So, you've got your fabric, maybe you picked up a book or two on sewing projects. Maybe you've got so many things pinned on Pinterest you'll be sewing until Christmas! What now you ask? Before you jump into things you're making sure you're ready to get started. 

Whether you're a beginner or have been sewing for a while you can never have too much thread! Ok, maybe you can but it's one of those things where you may not have every shade of green, but you will most certainly have a thread to coordinate which ever project you're working on. Thread isn't the only thing you'll need to get this project completed. I've done a basic round-up of sewing essentials. You'll see some familiar friends and some not so ordinary. I'll walk you through them and their associates. Maybe you'll notice some big players aren't shown (i.e. scissors, rotary cutter, SEWING MACHINE) but not to worry, we'll go in-depth with those next week. Today is more of a "stocking up for a rainy day", for that whim of "I'm going to whip something up today and get lost in my stash". Let's get started!

 

Pictured above is a cluttered portion of my thread collection. I've got my basics: black and natural. I pick up white thread when I have a need for it, but I'm much more willing to use colored or natural thread for most projects. Natural, to me, blends in with a lot of fabrics, and it is a great color to keep on a bobbin for the mostly unnoticed under-side of projects. Like white thread, I tend to pick up a new shade of thread (or two) when I need to match a fabric, sometimes I will pick up a coordinating shade as well, for variety. Those spools won't just be helpful for what you're working on at the moment, but may come in surprisingly handy for a project down the road.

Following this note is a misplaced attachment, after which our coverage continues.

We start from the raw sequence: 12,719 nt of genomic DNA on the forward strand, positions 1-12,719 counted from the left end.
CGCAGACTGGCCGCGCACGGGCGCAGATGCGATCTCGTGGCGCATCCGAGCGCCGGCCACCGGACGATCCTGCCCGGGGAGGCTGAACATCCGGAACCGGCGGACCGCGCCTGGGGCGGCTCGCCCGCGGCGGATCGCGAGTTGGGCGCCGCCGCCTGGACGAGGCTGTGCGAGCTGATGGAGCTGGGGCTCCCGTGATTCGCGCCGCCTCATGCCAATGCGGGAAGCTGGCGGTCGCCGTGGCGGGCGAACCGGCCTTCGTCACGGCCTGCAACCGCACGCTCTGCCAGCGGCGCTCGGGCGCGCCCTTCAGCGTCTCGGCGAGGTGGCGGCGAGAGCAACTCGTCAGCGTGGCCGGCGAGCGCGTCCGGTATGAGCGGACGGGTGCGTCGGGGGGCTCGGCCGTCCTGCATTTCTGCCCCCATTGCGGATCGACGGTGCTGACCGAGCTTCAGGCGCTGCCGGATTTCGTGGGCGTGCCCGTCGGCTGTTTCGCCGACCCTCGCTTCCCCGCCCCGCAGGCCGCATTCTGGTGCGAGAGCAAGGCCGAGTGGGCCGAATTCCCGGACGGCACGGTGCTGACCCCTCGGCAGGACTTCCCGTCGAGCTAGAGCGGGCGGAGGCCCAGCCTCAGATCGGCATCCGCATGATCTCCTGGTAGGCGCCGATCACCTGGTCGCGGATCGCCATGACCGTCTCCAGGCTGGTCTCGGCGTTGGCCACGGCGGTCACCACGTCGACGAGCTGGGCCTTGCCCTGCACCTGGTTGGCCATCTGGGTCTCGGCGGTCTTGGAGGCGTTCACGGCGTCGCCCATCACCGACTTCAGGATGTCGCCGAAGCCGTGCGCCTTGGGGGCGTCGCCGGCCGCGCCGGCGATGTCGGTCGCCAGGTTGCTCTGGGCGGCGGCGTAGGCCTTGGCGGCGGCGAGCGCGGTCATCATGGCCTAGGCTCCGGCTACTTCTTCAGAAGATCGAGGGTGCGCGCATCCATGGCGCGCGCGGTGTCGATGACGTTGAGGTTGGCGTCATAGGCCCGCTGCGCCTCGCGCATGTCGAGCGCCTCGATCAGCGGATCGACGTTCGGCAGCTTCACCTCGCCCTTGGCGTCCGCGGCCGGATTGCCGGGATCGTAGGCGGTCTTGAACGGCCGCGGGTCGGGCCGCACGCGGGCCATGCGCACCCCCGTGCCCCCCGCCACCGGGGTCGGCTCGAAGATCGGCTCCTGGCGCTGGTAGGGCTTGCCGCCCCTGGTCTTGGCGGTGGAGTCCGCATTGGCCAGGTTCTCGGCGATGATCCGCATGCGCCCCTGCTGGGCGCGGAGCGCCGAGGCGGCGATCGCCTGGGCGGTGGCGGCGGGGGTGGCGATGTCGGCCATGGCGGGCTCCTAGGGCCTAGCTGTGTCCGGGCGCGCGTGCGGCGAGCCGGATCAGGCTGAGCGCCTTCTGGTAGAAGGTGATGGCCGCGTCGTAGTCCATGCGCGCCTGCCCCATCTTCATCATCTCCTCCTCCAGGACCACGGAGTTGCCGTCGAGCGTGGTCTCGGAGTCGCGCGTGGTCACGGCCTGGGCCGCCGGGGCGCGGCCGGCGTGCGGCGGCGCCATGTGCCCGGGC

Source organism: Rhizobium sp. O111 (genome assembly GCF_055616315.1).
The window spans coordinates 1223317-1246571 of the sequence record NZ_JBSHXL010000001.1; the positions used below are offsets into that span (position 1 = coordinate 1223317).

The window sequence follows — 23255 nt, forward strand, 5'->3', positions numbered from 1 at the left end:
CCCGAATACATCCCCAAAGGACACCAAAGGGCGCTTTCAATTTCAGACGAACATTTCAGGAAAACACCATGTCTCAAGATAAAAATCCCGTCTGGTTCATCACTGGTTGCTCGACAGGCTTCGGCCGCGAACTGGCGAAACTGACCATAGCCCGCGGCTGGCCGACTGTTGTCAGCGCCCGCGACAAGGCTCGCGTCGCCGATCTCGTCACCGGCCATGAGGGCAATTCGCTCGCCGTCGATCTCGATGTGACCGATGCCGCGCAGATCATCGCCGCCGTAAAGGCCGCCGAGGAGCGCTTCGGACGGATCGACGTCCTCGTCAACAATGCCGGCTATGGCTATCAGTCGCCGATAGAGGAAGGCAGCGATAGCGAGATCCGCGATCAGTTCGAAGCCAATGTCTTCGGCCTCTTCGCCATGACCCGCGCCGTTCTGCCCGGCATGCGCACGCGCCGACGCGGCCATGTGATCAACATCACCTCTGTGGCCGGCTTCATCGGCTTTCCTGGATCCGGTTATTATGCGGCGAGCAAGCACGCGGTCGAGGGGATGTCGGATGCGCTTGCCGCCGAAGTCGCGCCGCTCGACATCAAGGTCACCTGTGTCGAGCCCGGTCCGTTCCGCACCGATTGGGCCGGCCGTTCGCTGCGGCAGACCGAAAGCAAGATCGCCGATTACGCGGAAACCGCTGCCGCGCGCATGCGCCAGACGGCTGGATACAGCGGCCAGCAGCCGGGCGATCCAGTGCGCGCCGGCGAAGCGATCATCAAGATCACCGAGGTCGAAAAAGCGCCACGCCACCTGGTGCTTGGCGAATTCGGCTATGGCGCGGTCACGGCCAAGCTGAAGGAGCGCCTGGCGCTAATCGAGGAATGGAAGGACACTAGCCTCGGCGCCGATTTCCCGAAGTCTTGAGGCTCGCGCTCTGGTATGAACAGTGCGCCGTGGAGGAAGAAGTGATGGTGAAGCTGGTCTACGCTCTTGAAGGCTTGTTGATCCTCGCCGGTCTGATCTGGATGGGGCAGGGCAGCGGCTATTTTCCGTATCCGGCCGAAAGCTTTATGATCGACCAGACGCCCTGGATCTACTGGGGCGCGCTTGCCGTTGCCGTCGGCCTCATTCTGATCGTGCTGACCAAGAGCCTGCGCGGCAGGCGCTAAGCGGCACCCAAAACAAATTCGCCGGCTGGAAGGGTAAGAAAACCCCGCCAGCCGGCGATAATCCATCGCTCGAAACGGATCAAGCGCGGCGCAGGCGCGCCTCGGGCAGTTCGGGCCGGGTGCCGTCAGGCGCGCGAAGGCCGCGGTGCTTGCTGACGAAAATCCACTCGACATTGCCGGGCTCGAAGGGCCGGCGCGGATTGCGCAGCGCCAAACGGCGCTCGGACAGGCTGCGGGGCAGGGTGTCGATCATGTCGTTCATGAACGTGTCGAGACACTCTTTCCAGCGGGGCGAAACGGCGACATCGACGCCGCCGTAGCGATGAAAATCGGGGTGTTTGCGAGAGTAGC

ACCESSORIES: 

This can include anything from a jar full of buttons to ric-rac, ribbon, or various trims. Sales are a great time to pick up something you may like but not know quite what to do with. Scraps are always wonderful too, I suggest only keeping scraps of these kinds of things that are of a useful length. To me this means something at least 5-6 inches in length, but use your own discretion depending on the item. One tip I have, save all loose buttons, they'll come in handy for something! Similar items: clasps, hook and eye, and snaps.

DREAM TEAM:

Measuring: Maybe you've noticed that I've used my rotary mat for the background of these photos. This counts as a measuring tool, because without it you wouldn't be able to line things up. A nice long ruler, like the clear one shown at the top of the photo, doubles as a straight edge to cut against as well as measuring flat items. The measuring tape can be used to measure flat items, but is most handy when it comes to measuring yourself (or a friend) for a garment.Those are the bigger picture items, when it comes to sewing up your project the measuring gauge (center of the picture) is equally important! This is such a handy little helper, mostly for seam allowance.